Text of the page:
Why it’s critical to weigh your birds from day one
A farmer recently posed an important question to me, what is uniformity in broilers? For the benefit of all poultry farmers, I will address this issue today.
Uniformity in broilers is the measure of extent of variability of sizes in a flock of broilers. It is the wish of farmers to grow all their birds within a specific weight band for the market that they target, harvest them at a go and have ample time to clean and sanitise the units for next placement.
For best results, sampling of flock weights and uniformity must be done at day 1, 7,14,21,28 and every day there after, till slaughter.
Demand for broilers
As we approach the festivities, demand for broilers will increase and they will be supplied and sold based on weight at the point of sale.
Most Kenyan retailers, butcheries, restaurants and brokers will be demanding dressed chickens weighing between 1.25 and 1.35 kg. This is the fast-moving range and is achieved by attaining alive weight of 1.65-1.75kg. Any weights outside this range will be hard to sell or if you do, at lower margins.
It is worth noting that when farmers buy day-od chicks from hatcheries, they weigh between 40 and 42 grams, but at cropping some farmers end up with some birds weighing 1.35kg while others are at 1.85kg at slaughter on the same feed and in the same house.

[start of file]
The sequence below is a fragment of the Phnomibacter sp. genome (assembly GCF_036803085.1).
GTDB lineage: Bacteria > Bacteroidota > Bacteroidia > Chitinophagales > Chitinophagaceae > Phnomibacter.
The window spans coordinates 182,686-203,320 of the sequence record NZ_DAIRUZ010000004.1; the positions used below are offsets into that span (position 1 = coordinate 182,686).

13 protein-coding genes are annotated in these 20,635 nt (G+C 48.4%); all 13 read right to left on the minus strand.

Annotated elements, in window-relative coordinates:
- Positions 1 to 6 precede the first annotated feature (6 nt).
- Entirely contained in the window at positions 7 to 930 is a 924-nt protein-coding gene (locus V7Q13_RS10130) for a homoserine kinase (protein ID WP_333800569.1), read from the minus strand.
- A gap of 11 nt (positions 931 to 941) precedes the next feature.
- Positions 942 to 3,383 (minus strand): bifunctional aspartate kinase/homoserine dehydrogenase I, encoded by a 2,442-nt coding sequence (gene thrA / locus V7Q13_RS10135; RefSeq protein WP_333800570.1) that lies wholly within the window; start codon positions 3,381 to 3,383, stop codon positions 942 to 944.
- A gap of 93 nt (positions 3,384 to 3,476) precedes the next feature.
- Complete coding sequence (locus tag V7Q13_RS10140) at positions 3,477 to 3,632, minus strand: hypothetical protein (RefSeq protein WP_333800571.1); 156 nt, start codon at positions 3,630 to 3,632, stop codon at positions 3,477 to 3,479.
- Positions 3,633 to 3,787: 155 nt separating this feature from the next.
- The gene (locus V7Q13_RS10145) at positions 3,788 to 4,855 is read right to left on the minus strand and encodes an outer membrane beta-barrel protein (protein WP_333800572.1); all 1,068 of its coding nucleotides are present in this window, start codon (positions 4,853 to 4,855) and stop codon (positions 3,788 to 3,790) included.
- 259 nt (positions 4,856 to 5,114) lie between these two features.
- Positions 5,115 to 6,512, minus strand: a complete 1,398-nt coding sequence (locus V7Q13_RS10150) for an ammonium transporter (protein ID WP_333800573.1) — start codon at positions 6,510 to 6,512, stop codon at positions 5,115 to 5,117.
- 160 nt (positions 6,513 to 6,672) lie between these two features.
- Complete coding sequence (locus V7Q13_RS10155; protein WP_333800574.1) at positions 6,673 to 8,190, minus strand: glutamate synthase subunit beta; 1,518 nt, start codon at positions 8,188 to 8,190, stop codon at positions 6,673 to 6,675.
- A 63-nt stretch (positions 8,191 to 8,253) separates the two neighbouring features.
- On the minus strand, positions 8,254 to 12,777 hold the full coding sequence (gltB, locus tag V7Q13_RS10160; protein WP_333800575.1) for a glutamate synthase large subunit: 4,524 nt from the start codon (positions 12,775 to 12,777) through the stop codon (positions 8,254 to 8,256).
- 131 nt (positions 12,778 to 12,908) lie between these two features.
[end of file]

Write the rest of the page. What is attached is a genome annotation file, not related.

To avoid these surprises, farmers need to monitor uniformity as from day one all the way to slaughter and create opportunities to adjust in their growth management programs to achieve more birds in the desired range of 1.65-1.75kg.
How do you measure uniformity?
This can be done through 1) Visual or subjective evaluation depending on who is judging or inspecting, 2) by weighing birds 3) by calculating coefficient of variation (%CV) and finally 4) by weighing carcass yield after slaughter.
Every method has its advantages and challenges and an experienced broiler farmer can assess with good certainty by flock appraisal. Weighing birds and calculating percentage of birds +/- 10 per cent of the mean weight is the most popular. In large operations, percentage coefficient of variation and carcass yields are more frequently applied.
How do you calculate percentage uniformity of a flock of 1,000 birds by weighing method?
I have used this method for a long time and I highly recommend it to farmers. The aim is to weigh five per cent sample (50) of the total population. Make an imaginary division of your flock unit into five (the four corners and the centre).
Pen off randomly about 10 birds in each location, weigh each bird and record, be careful not to overcrowd birds and handle them humanely. Do this for all the five locations. Add up all the weights and divide by the total number of chicks to get the mean average weight. Then count the number of birds with weights within +/- 10 per cent off the mean average weight. If for example 45 birds are within this range of mean weight, your uniformity is 45/50 X100 per cent gives you 90 per cent uniformity. Any uniformity above 85 per cent is very good.
The farmer must aim at attaining feed conversion ratio of 1.7 (total kg of feed fed to attain 1kg of live weight), average daily body weight gain of 50g and not more than 5 per cent mortality loss at depletion in 35 days is a good performance. This will be achieved by choosing the right breed, quality diet and all round bio-security, housing and comfort to your birds.
[For more info contact Dr Watson Messo Odwako Head Vet @ Kenchic]